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Land diversion nod to Posco
File photograph of a villager living under threat of displacement by the construction of the Posco steel plant in Dhinkia village of Jagatsinghpur district. AFP

Bhubaneswar, May 2: Setting speculations at rest, the Union environment and forest ministry today accorded approval to the diversion of 1,253 hectares of forest land for the 12-million-tonne Posco steel project being set up in Jagatsinghpur district.

The development, which comes close on the heels of environment minister Jairam Ramesh’s two-day visit to Orissa, would help accelerate the process of land acquisition for the Rs 51,000-crore project. For setting up the project the South Korean company requires 1,620.49 hectares of which 1,253 hectares are falling in the forest.

Reacting to the news of approval, chief minister Naveen Patnaik said the state government would decided its future course of action only after it received a copy of the order.

“We have just learnt about it from the media. When we receive the order appropriate action would be taken,” said Naveen who had a 20-minute meeting with Ramesh at the state secretariat on Saturday. The Posco sources described it as a “positive” development.

On the other hand, the Posco Pratirodh Sangram Samiti (PPSS), the outfit agitating against the project, remained defiant. “We will explore all democratic and legal means of fighting the ministry’s order. We will not allow anyone to enter the area and acquire land,” said PPSS president Abhay Sahu.

In his order approving the forest diversion proposal (FDP) for the project, Ramesh said he had accepted the state government’s contention that the gram sabha or palli sabha resolutions, claiming recognition of forest rights, sent to him by the PPSS were illegal. He drew this conclusion on the basis of a letter sent to him by the state government on April 29, where it was clarified that while the resolution adopted by the palli sabha in Dhinkia on February 21 had been signed by only 69 out of the 3,445 voters in the village, the one passed by Gobindpur palli sabha on February 23 bore signatures of 64 out of a total of 1,907 voters. Moreover, these resolutions were not available in books of the palli sabha which is considered mandatory.

Stating that “beyond a point the bona fides of a democratically elected government cannot always be questioned by the Centre” he accepted the state’s contention and accorded approval to the FDP while concluding that “there has been no valid claim for recognition of the forest rights in Dhinkia and Gobindpur as required under the Forest Rights Act, 2006”. However, Ramesh said that the clearance, among other things, would be subject to the condition that Posco would bear the cost of “regeneration of an equal amount of open, degraded forest to be determined and indicated by the state government”.

Moreover, the minister wanted the state government to initiate action under the Orissa Gram Panchyaat Act, 1964, against Sisir Mohapatra, sarpanch of Dhinkia, who was responsible for the alleged fake resolutions. “If no action is taken forthwith, I believe that the state government’s arguments will be called into serious question,” said the minister. On his part, Mohapatra, who also happens to be secretary of the PPSS, asserted that the resolution submitted by him were in order and that the government had sought to mislead the Union minister.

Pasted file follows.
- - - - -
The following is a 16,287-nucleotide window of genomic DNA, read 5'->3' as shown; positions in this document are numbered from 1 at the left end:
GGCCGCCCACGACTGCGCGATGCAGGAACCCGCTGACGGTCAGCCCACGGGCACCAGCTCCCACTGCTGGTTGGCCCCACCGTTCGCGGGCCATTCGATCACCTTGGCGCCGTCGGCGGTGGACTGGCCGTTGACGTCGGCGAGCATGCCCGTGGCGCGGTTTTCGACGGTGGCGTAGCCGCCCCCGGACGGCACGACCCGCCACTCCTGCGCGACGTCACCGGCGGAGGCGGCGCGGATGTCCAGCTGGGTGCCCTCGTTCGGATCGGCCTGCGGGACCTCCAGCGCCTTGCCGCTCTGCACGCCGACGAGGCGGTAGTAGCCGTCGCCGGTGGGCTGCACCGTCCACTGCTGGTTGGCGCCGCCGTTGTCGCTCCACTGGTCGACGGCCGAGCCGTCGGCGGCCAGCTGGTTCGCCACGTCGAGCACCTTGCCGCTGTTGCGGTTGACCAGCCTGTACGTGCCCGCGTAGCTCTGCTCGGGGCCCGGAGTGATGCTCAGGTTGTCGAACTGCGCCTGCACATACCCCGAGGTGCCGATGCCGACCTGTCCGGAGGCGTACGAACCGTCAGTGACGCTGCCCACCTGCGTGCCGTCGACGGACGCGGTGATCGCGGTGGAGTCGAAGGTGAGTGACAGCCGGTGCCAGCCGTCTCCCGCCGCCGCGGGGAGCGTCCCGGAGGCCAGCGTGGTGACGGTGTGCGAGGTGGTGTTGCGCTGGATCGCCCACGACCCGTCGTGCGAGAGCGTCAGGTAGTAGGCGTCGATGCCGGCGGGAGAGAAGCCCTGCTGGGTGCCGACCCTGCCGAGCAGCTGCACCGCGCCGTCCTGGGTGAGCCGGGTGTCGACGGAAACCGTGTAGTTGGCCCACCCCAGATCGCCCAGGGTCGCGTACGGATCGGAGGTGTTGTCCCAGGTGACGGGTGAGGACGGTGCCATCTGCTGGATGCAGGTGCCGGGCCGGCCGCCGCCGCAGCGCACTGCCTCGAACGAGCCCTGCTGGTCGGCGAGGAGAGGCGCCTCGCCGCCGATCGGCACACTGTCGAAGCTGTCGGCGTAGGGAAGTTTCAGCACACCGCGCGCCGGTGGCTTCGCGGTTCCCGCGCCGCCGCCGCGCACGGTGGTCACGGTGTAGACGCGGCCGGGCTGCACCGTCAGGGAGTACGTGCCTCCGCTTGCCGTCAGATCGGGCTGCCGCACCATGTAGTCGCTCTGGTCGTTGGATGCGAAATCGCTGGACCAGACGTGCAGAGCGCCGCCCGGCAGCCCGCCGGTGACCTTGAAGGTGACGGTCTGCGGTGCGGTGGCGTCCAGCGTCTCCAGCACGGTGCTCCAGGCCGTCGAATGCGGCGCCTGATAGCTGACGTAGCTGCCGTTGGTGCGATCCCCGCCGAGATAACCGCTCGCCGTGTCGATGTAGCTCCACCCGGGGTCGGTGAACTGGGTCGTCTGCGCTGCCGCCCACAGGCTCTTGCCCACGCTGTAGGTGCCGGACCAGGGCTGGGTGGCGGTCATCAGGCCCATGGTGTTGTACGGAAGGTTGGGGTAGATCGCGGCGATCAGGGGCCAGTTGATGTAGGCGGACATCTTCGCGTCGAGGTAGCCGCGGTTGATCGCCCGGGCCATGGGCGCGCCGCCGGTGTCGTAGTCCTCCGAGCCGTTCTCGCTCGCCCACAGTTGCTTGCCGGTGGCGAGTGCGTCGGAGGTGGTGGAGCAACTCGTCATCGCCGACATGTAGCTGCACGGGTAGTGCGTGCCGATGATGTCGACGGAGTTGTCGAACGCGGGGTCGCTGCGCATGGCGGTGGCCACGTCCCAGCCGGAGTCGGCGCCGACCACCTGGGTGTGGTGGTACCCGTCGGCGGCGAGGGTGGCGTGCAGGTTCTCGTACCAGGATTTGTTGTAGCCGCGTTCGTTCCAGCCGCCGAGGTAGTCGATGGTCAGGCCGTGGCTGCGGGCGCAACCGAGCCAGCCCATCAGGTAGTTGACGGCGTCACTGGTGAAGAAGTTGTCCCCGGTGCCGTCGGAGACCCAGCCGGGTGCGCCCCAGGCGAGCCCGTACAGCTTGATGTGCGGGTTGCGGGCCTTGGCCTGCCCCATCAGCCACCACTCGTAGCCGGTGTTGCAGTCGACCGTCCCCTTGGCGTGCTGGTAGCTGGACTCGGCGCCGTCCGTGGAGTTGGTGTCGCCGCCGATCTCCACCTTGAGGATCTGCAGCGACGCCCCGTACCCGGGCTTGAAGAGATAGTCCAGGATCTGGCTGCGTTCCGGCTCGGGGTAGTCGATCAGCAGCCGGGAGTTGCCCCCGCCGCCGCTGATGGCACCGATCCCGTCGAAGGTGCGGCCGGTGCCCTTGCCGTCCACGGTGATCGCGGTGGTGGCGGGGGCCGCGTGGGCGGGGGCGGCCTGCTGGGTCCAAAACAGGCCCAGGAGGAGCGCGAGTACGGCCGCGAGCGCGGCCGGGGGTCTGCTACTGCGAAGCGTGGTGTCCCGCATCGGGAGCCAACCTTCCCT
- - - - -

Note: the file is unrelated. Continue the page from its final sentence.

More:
Making a reference to the impending renewal of the Posco MoU, Ramesh urged the state government to leave out the clause with regard to the export of iron ore while renegotiating the agreement with the company as the provision had made him “deeply uncomfortable” about the project.

Official sources expressed hope about resumption of work at the project site where all activities had come to a standstill on August 5 last year following a directive of the Union environment ministry. Though the ministry accorded conditional clearance to the project on January 31, it had still remained stuck as the approval to the crucial forest diversion proposal was pending.

STUCK BETWEEN INDUSTRY AND LIVELIHOOD

June 22, 2005

Posco signs MoU with Orissa government for setting up steel plant

July 19, 2007

Environment clearance accorded December 29, 2009 l MoEF gives clearance for diversion of 1,253 hectares of forest land

January 8, 2010

MoEF clarifies that final approval of forest diversion proposal (FDP) is conditional on settlement of rights under the Forest Rights Act (FRA), 2006

March 16, 2010

Orissa govt writes to MoEF that no tribals or traditional forest dwellers reside in forest area to be acquired by Posco

April 13, 2010

MoEF and union tribal affairs ministry set up joint committee to study FRA implementation

July 28, 2010

MoEF sets up committee headed by Meena Gupta to look into FRA violation and environment aspects

August 4, 2010

A sub-committee of the joint committee of MoEF and tribal affairs ministry submits report saying required procedure under FRA for forest rights settlement was not followed in project area

August 5, 2010

MoEF asks Orissa govt to stop transfer of land in project area till claims under FRA are completed

October 18, 2010

Meena Gupta panel submits report

January 31, 2011

MoEF clears project with 60 additional conditions. These include an assurance from the state government that no other traditional forest dwellers eligible for making claims under FRA reside in the project area

April 13, 2011

State government communicates this assurance to MoEF

April 14, 2011

Union environment ministerJairam Ramesh refers to the state government two palli sabha resolutions sent by the Posco Pratirodh Sangram Samiti and seeks a reply thereon

April 29, 2011

Ramesh arrives in Bhubaneswar. State govt responds to his letter

May 2, 2011

Ramesh accords approval to diversion of 1,253 hectare of forest land for the Posco project

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